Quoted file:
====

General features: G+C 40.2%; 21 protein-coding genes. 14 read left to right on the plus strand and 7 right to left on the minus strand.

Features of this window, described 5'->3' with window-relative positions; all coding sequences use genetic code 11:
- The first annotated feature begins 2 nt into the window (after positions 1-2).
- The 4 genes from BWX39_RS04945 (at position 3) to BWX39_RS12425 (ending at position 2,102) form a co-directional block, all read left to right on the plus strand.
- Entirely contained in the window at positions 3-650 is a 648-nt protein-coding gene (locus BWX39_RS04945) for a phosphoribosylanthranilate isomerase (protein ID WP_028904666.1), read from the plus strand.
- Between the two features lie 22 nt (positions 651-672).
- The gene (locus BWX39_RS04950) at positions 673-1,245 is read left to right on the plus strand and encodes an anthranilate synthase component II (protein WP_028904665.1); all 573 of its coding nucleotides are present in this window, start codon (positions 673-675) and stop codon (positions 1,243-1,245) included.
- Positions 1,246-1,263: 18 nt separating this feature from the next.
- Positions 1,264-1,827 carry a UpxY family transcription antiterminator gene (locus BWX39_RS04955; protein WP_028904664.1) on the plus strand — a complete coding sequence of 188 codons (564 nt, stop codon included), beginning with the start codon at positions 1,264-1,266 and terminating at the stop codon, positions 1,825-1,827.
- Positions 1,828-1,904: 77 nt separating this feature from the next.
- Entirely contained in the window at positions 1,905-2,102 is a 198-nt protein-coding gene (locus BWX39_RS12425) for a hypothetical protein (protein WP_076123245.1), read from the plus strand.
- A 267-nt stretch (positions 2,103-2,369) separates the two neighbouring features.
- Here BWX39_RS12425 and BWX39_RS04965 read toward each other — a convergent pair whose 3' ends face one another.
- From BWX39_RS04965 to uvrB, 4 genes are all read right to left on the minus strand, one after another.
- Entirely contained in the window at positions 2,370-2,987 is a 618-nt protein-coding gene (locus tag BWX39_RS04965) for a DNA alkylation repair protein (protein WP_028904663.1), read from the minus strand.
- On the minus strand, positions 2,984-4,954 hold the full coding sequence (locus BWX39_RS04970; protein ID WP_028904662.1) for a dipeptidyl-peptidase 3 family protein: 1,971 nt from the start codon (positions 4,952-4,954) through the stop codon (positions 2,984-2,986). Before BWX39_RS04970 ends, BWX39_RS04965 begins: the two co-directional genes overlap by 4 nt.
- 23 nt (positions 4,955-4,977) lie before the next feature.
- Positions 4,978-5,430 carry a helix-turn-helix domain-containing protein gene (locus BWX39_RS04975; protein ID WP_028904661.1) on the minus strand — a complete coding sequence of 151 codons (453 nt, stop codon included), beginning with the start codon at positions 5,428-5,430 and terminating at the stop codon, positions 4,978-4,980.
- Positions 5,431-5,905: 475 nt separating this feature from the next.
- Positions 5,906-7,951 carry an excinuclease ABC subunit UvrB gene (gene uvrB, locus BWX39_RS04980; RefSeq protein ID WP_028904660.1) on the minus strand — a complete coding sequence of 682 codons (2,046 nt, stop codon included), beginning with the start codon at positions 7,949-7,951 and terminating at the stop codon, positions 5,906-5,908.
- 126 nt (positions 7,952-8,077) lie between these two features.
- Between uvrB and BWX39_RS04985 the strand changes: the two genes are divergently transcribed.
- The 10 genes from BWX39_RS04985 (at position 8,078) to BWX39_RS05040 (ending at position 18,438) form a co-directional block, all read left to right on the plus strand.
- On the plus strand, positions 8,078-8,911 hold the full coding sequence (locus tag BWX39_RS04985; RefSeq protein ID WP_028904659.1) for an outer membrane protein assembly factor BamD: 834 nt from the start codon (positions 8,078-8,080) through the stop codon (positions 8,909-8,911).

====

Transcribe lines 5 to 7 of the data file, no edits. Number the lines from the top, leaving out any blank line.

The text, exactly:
- Entirely contained in the window at positions 3-650 is a 648-nt protein-coding gene (locus BWX39_RS04945) for a phosphoribosylanthranilate isomerase (protein ID WP_028904666.1), read from the plus strand.
- Between the two features lie 22 nt (positions 651-672).
- The gene (locus BWX39_RS04950) at positions 673-1,245 is read left to right on the plus strand and encodes an anthranilate synthase component II (protein WP_028904665.1); all 573 of its coding nucleotides are present in this window, start codon (positions 673-675) and stop codon (positions 1,243-1,245) included.